• Join over 1.2 million students every month
  • Accelerate your learning by 29%
  • Unlimited access from just £6.99 per month

'British failure at Gallipoli contributed to the collapse of Imperial Russia'.

Extracts from this document...

Introduction

'British failure at Gallipoli contributed to the collapse of Imperial Russia'. Gallipoli has previously been crudely blamed for the Russian Revolutions of 1917, like many critical events in history, there is always more than one event that triggers such action. This paper will examine the lead up to the battle of Gallipoli the main events that took place during this period, Britain's part in the Gallipoli operation, the impact and consequences of the decisions made by British military in charge. It will also look at its involvement and by the nature of its decisions whether Britain had a part to play in the aforementioned revolutions. Britain and France were fully aware the importance of staying neutral with Turkey, in the event of any hostilities. Both were greatly distressed when two days before the outbreak of the First World War, Turkey formed an alliance with Germany against Russia, although Turkey was not committed to any military action. Britain could predict the disastrous affects this would have on Britain as grain was transported from Russia through the Bosphorus and the Dardanelles, which was under the Turkish Ottoman Empire. It also hindered the export of military arms and supplies from Britain to Russia, the Ottoman Empire had a history of repressive rule under the Hamid family, when in1877 Sultan Mohammed V Hamid took over the rule from his brother he was merely a ...read more.

Middle

Seaplanes used as spotters to enable the fleets gunnery to range on the shore batteries, were constantly hindered by weather conditions, this prevented most of the time the beneficial use of these seaplanes. The mounting pressure caused from these delays and the insistence by Churchill to Carden for 'urging haste in the operation', resulted in Carden to suffer a nervous breakdown. De Robeck took command of the fleet, although there was a more suitably experienced Rear Admiral by the name of Rosslyn E. Wemyss, de Robeck took command; a questionable decision like many others made by the military during the Gallipoli operation. De Robeck made his first attack on the 18th March 1915, what was of great concern was his inconspicuous plan, when he led HMS Queen Elizabeth with the first wave up the channel towards Kephez minefield, he was in full view of the Turkish and German Artillery spotters, who could quite clearly see what was happening. The plan was to pound the forts at Kale and Kilid Bahr from a distance of approximately eight miles believing the forts would not be able to reply, this was not the case as the coasted and mobile batteries kept up a constant fire, damaging the structure of many of the ally battleships. ...read more.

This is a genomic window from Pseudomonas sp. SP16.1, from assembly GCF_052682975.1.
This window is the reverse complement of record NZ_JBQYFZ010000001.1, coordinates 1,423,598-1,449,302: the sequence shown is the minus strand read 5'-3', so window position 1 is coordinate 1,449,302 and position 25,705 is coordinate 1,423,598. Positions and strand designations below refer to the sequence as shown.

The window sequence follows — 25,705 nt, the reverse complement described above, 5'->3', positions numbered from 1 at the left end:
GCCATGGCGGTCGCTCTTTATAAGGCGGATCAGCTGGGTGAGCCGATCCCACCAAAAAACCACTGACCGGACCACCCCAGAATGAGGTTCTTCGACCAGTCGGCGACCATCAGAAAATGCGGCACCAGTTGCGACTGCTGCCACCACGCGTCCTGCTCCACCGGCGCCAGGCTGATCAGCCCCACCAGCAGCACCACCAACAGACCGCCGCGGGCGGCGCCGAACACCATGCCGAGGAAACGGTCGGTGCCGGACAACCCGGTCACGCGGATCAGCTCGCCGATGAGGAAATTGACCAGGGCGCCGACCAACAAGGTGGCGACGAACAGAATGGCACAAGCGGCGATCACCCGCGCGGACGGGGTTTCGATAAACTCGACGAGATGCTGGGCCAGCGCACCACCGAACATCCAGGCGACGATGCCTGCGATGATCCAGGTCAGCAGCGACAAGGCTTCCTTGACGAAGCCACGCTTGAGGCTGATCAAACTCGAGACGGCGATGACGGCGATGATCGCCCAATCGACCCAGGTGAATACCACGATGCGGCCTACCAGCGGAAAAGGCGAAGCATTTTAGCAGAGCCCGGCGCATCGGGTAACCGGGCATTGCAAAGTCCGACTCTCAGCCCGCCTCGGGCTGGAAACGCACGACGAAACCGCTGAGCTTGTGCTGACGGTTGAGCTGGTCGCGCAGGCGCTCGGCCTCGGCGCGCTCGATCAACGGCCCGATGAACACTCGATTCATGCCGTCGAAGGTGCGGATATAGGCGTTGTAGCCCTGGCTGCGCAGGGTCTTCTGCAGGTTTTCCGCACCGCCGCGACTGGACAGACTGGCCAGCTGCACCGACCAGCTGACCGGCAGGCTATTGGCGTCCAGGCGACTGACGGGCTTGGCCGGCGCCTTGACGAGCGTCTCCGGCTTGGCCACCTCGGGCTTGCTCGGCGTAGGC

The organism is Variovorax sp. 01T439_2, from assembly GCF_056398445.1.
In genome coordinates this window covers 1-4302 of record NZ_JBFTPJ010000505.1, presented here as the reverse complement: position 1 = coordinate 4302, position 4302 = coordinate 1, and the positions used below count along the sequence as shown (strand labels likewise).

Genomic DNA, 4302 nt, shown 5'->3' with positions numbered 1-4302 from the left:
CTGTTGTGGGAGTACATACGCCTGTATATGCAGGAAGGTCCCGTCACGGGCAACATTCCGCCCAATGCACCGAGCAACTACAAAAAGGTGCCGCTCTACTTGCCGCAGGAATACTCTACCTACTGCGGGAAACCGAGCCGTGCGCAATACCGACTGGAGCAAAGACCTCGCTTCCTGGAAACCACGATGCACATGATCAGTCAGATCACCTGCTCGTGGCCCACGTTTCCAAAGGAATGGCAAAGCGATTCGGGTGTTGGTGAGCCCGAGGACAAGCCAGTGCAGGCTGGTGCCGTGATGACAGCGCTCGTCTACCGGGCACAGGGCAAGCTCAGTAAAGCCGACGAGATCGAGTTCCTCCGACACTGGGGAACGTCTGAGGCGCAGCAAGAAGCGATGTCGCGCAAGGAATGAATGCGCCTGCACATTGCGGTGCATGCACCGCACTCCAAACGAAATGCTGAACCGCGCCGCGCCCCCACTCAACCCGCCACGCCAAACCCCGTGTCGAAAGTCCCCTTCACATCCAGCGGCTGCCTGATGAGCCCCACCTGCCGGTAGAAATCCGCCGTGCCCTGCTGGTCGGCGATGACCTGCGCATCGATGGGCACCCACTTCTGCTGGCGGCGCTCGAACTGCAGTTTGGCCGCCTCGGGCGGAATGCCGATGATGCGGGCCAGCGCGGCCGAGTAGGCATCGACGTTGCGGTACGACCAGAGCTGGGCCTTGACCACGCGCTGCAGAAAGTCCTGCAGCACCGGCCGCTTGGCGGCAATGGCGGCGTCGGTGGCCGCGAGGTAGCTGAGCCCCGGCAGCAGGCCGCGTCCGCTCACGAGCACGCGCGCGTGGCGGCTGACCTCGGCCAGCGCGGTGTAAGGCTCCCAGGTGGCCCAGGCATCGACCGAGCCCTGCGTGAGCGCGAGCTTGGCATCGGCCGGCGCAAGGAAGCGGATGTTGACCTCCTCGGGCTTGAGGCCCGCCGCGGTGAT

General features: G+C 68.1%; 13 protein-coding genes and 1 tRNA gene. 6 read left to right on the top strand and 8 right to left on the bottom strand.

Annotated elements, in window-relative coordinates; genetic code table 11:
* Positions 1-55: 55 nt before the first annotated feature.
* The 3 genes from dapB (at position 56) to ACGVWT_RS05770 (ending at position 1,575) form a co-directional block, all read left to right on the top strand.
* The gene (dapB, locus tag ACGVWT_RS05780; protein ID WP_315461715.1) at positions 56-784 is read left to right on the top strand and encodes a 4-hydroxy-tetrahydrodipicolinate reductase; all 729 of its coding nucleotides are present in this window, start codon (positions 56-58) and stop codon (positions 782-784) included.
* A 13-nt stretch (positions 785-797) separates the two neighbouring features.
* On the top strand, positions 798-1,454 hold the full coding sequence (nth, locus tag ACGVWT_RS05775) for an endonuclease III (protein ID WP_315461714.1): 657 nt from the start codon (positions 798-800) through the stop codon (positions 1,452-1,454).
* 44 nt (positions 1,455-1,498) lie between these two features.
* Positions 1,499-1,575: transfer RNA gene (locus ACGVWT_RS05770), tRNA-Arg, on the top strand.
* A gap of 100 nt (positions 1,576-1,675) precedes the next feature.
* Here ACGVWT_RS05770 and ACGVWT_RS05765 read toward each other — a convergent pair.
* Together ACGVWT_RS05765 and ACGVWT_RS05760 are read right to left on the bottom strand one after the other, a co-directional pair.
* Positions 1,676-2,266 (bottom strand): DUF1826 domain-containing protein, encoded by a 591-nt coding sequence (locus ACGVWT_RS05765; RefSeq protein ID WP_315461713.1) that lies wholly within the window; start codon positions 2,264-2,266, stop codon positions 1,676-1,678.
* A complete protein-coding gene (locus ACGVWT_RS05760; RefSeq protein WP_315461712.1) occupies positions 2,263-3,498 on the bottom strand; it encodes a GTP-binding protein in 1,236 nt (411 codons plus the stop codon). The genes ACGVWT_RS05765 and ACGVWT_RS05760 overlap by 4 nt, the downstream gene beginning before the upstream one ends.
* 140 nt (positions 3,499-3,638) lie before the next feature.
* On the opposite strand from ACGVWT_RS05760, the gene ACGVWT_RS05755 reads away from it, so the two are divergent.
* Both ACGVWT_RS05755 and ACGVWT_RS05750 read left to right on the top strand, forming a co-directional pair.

Conclusion

The revolutions of 1917 would have taken place regardless of the outcome in Gallipoli, if munitions had of reached Russia sooner, they would have kerbed Russia's hunger or gave ammunition to its soldiers, but it would not have taken away the feeling that time had come for tsarist rule to end and a political power that represented the people to begin. There were large no of casualties for all countries concerned, but for Britain Gallipoli was a major defeat, not only in the lives of the many British troops, but it also destroyed Britain's reputation for navel supremacy. The people of Britain could not believe the defeat and the French navel commanders no longer trusted British navel intelligence. Gallipolis legacy is bitter sweet for the negative backlash against Britain for its lack of military leadership but here is a positive side for the Australian and New Zealand troops who had entered the war for the first time, their courageous fight and solidarity amongst its troops was tremendous and hence is celebrated on the 25th April every year and is known as ANZAC day. The British Gallipoli plan was seen by both politicians and military authorities of the time as being the only truly innovative strategic concepts of the entire war, unfortunately its allied commanders were less than innovative their lack of planning military tactics and the absence of competent leadership was the real essence behind the failure at Gallipoli. . ...read more.